Just when the man-child was turning into a man, the child reappeared.

Joel Embiid diminished two years of consistent maturation Wednesday night when he intimated that he’d like to join former teammate Jimmy Butler in Miami. As the Heat were losing Game 5 of the Eastern Conference Final, he tweeted:

“Miami needs another star.”

Embiid later tweeted, “Y’all stupid“ in response to the inevitable, explosive reaction, but we’d have to be stupid to think he didn’t understand that his original tweet was incendiary. Accept no other explanation for this tweet. Embiid knew exactly what he was doing.

Embiid is smart to begin with, but his social media IQ is Mensa-grade. If you could win a Pulitzer for trolling, he’d be the John Updike of Instagram.

This is the second time he has flirted online regarding joining Butler in Miami. In February 2020, in response to fans’ booing him and his shushing them, Embiid pouted on Insta that he was becoming a “villain” in Philadelphia, to which Butler replied, “I know a place where villains are welcome.”

The new tweet comes hard on the heels of their unseemly public pining for each other on the night the Heat knocked the Sixers out of the playoffs.

“I still wish that I was on his team,” Butler said.

“I won’t sit here and say that I didn’t wish he was my teammate. I still don’t know how we let him go, but I wish I could still go to battle with him,” Embiid said.

An odd homage to the man who’d just taken your manhood.

He knows he can deny any indication that he’s displeased after his six healthy years as the Sixers’ centerpiece, but he also knows the tweet will fuel speculation that he wants to be traded.

Further, he knows this sort of behavior sows seeds of discord. He’s being paid to score points, grab rebounds, block shots, and lead a franchise.

This isn’t leadership.

This is the opposite of leadership.

This is petty. This is silly. This is disruptive and, most of all, it’s disrespectful.

It disrespects his employers, who have paid him $102 million for just four playoff series wins in his eight NBA seasons, only one of which he completed uninjured. It disrespects the fans, for whom he is the face of hope -- the crown jewel -- of the nine-year Process. It indicates they don’t matter to him.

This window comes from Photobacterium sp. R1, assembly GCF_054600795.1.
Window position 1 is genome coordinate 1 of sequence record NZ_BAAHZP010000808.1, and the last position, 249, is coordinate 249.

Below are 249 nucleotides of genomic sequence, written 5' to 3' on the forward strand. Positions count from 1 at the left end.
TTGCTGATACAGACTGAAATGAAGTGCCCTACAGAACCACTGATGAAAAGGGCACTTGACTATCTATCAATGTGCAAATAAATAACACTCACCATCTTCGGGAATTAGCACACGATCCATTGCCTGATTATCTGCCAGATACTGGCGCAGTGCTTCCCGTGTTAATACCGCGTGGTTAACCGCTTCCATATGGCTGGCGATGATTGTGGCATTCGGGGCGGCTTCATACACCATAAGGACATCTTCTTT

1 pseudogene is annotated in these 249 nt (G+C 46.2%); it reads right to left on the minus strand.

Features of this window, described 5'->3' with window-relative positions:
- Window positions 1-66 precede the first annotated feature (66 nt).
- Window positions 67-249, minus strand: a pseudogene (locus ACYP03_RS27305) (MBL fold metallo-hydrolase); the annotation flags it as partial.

Worst, it disrespects the teammates who chose Philadelphia in order to play with Embiid: Tobias Harris, Danny Green, and, most of all, James Harden.

This tweet is all the things that Joel Embiid used to be: petty, silly, disrespectful.

It is the things he seems to be becoming again.

That’s why he can’t get a fair shake.


This is the sort of juvenile behavior that cost Embiid votes in the last two Most Valuable Player races. This is the sort of attention-seeking tomfoolery that put him on the last two All-NBA second teams despite finishing second in MVP voting each year, a feat never before achieved.

The tweet entrenches an anti-Sixers bias that pervades the NBA, whose roots lie in the The Process. Nine years ago, second-year owner Josh Harris let first-time GM Sam Hinkie dismantle the Sixers and lose on purpose for three years before the NBA stepped in and rescued a rudderless, leaderless franchise. It takes a long time to wash off that kind of stink.

Embiid spent years making what was foul positively rotten:

  • He initiated long-running feuds with players such as Hassan Whiteside and Karl-Anthony Towns both on-court, where things got physical, and online, where things got vulgar.

  • He trademarked his self-imposed nickname, “The Process,” which diminished the importance of the team and even sued the team for the rights to the phrase.

  • He shows up to every training camp out of shape (but he’s getting closer every year!).

  • He produces less in the playoffs than he does in the regular season -- exactly the opposite of true greats such as Shaquille O’Neal, Hakeem Olajuwon, and Tim Duncan.

He was the league’s biggest clown, sacrificing respect for fame and marketability. He finally had begun to change his image.

Bur now, he fired off this tweet -- the sort of missive that will fuel speculation about his discontent for years.


One aspect of the tweet that has largely gone unaddressed: It mocked the Heat, who not only bullied the Charmin-soft Sixers out of the second round two weeks ago, but who are just two years removed from the NBA Finals. The Sixers haven’t reached the Finals since Embiid was 7 years old. Maybe another star would help, but they’re doing OK as-is. Friday, in Boston, they forced a Game 7, and they did it without another star.

» READ MORE: Sixers need Joel Embiid to become a leader and a warrior in the playoffs

Embiid seemed to be moving past all of these issues. The arrival of his son, Arthur, in 2020, combined with his MVP quest, spurred him to focus his energies. He slimmed down his body, he ramped up his game, and he kept his mouth shut and his fingers off the keyboard.

He was growing up.

Then, this.